Prepping for the Digital Future

The biggest challenge for HR is developing a digital culture.
Prepping for the Digital Future
TWO RECENT RESEARCH projects at European schools examine how business leaders should be preparing themselves for the transformations that will be brought about by technology.

■ Developing a digital culture is the biggest challenge human resources professionals face, according to the 170 HR executives who responded to a survey conducted by the HR Innovation Practice Observatory at Politecnico di Milano School of Management in Italy. Researchers also found that companies are struggling with several other aspects of digitalization: integrating new technological roles with those already present (48 percent), beating competition to attract talent (43 percent), and planning relevant training to upskill staff (37 percent).

“Our research indicated that there is a limited level of maturity and awareness about how to create a culture that is truly focused on digital technology,” notes Fiorella Crespi, head of the Observatory. “However, encouraging interaction between those with IT skills and those without is becoming increasingly common in businesses, through initiatives based on gamification, like hackathons.” She adds that more companies are investing in people “who can help to spread a culture of digital innovation throughout the company.”

But there’s work to do: The research suggests that only 35 percent of companies have defined a people strategy. Says Crespi, “An organization’s ability to remain competitive will depend on it being able to review and transform its processes, products, and business models in order to respond to the challenges of this digital revolution.”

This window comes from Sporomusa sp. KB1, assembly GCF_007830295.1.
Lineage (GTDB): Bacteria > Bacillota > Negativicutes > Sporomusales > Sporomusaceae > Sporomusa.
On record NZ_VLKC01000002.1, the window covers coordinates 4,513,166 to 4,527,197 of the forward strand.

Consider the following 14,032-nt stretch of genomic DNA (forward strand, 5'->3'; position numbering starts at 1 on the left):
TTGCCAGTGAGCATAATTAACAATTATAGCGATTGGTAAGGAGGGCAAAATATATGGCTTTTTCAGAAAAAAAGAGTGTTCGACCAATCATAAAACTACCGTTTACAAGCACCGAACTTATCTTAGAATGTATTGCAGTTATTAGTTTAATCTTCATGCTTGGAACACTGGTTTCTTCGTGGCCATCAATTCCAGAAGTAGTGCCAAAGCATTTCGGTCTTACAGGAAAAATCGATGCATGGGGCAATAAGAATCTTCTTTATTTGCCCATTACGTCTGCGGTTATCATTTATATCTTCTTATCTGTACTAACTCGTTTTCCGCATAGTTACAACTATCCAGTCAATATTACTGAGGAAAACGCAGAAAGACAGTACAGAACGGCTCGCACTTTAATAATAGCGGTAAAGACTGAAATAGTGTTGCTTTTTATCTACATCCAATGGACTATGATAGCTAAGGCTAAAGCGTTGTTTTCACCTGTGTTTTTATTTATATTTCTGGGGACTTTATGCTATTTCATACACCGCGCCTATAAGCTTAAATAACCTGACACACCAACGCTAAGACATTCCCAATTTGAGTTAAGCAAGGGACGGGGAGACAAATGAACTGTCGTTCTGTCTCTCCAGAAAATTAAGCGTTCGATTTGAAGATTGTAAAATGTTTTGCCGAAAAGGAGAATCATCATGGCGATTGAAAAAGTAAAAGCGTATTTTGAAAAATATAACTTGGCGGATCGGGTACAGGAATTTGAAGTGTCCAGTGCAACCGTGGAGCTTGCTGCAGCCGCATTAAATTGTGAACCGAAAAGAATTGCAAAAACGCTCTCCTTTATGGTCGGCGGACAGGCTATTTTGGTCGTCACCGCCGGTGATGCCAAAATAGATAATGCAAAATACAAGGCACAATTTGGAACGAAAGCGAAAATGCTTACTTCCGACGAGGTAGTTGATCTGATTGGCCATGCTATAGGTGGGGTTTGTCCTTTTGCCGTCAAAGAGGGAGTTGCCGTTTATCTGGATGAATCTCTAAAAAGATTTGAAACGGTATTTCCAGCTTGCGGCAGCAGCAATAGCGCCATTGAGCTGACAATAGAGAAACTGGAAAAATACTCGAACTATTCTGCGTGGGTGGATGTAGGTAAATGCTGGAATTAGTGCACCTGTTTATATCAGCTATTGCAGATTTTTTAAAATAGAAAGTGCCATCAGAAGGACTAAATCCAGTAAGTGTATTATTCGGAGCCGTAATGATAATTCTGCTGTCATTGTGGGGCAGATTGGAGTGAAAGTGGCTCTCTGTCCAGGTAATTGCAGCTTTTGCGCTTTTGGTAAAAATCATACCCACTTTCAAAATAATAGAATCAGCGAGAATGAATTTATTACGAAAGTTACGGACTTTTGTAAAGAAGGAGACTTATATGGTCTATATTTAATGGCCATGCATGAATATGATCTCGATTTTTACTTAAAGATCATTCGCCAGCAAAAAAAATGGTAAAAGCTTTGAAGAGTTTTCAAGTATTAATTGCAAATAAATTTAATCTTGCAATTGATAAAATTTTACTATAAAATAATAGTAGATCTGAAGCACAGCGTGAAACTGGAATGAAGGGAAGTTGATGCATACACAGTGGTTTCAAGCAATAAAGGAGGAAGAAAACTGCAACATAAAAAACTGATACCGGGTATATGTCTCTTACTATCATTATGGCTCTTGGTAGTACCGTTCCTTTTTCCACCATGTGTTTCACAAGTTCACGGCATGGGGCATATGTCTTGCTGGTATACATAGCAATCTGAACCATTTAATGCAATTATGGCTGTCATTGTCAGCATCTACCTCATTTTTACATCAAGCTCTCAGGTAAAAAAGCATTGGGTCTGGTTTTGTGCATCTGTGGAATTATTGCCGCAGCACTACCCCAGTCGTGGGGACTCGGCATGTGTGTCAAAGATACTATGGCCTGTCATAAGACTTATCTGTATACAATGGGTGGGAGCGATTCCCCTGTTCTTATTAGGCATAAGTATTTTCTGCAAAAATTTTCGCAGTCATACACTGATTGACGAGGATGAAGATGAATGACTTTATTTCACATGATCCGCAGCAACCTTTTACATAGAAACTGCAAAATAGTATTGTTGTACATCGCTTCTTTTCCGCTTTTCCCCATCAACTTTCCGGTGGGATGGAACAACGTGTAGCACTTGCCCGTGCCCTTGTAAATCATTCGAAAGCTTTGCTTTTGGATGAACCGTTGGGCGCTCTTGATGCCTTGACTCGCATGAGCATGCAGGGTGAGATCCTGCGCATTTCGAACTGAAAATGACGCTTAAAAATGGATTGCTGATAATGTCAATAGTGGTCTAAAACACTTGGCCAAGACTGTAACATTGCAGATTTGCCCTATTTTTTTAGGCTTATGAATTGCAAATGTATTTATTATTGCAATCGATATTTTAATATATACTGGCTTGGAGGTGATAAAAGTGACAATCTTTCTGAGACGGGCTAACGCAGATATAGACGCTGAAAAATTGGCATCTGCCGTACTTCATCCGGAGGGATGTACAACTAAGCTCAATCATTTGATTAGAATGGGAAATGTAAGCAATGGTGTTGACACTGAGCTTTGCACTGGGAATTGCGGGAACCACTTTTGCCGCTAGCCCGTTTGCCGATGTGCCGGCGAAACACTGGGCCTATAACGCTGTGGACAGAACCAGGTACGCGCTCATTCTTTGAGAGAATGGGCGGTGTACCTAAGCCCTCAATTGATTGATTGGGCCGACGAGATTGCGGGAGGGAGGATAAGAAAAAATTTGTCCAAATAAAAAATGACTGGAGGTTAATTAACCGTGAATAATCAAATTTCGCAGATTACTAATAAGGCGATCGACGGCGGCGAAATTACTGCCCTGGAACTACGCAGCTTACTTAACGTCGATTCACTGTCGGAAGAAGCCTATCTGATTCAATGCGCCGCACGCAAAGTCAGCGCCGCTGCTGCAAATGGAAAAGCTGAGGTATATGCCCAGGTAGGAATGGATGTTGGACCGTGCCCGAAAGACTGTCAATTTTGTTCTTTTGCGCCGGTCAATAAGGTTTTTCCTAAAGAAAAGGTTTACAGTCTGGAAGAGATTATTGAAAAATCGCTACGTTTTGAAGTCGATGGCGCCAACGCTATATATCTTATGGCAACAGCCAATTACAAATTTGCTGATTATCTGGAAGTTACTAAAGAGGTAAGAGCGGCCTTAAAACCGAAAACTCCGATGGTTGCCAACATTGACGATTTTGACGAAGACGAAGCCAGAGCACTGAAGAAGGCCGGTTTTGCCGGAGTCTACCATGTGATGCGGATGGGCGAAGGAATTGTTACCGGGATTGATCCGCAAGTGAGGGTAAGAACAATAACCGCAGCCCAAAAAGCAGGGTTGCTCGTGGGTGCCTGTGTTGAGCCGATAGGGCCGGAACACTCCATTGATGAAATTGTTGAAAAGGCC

“People 4.0: Staying Ahead to Avoid Falling Behind” was published September 12, 2018, and is available for purchase.

■ But organizations can’t simply invest in new technologies, according to a white paper on digital transformation from HEC Paris in France. They also must adapt their company cultures to both embrace and think beyond technological solutions, write Jean-Rémi Gratadour, executive director of HEC Paris Digital Center; Kristine de Valck, associate professor of marketing; Marie-Hélène Delmond, associate professor of marketing; and Stéphane Madoeuf, affiliate professor of innovation and entrepreneurship.

The researchers argue that an organization’s digital tools and strategies can all too easily be replicated and improved. True competitive advantage will rely on human initiative and an openness to new ideas. Digital transformation can be embraced by all employees, regardless of their skill levels or functions, if leaders encourage team members to share knowledge and work together.

A great digital leader, they say, is committed to lifelong learning, remains open to new ideas, uses data to make decisions, has the right to fail, leads by example, and works via networks. This leader needs both hard skills (including an understanding of digital marketing, systems management, and data science) and soft skills (including a focus on leadership, change management, and coaching).

“Digital transformation is not only about adopting new technologies,” says Gratadour. “It’s highly cultural. Gone are the days of all-powerful managers controlling events from their ivory towers. Leaders need to become doers who are not afraid of challenging ideas and being challenged by their teams.”

Download “When Digital Culture Transforms Business."